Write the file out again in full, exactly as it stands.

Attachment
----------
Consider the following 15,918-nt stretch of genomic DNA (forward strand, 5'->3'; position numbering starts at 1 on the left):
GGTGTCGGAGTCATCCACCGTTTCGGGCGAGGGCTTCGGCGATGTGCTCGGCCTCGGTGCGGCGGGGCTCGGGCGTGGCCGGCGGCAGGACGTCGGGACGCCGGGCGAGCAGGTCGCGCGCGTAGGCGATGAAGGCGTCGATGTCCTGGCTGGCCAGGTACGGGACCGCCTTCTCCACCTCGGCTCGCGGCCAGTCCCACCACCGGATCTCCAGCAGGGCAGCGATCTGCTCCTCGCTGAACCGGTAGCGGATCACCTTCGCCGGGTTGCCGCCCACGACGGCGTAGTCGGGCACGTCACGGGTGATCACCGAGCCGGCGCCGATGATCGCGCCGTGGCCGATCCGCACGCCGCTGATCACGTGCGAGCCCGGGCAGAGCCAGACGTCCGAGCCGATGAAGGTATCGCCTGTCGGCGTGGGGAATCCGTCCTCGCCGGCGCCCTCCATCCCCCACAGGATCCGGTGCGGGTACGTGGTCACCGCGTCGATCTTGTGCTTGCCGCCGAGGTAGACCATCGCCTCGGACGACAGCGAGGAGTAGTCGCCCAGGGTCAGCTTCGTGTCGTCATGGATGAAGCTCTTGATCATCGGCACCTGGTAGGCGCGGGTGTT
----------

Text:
Consider the following 15,918-nt stretch of genomic DNA (forward strand, 5'->3'; position numbering starts at 1 on the left):
GGTGTCGGAGTCATCCACCGTTTCGGGCGAGGGCTTCGGCGATGTGCTCGGCCTCGGTGCGGCGGGGCTCGGGCGTGGCCGGCGGCAGGACGTCGGGACGCCGGGCGAGCAGGTCGCGCGCGTAGGCGATGAAGGCGTCGATGTCCTGGCTGGCCAGGTACGGGACCGCCTTCTCCACCTCGGCTCGCGGCCAGTCCCACCACCGGATCTCCAGCAGGGCAGCGATCTGCTCCTCGCTGAACCGGTAGCGGATCACCTTCGCCGGGTTGCCGCCCACGACGGCGTAGTCGGGCACGTCACGGGTGATCACCGAGCCGGCGCCGATGATCGCGCCGTGGCCGATCCGCACGCCGCTGATCACGTGCGAGCCCGGGCAGAGCCAGACGTCCGAGCCGATGAAGGTATCGCCTGTCGGCGTGGGGAATCCGTCCTCGCCGGCGCCCTCCATCCCCCACAGGATCCGGTGCGGGTACGTGGTCACCGCGTCGATCTTGTGCTTGCCGCCGAGGTAGACCATCGCCTCGGACGACAGCGAGGAGTAGTCGCCCAGGGTCAGCTTCGTGTCGTCATGGATGAAGCTCTTGATCATCGGCACCTGGTAGGCGCGGGTGTT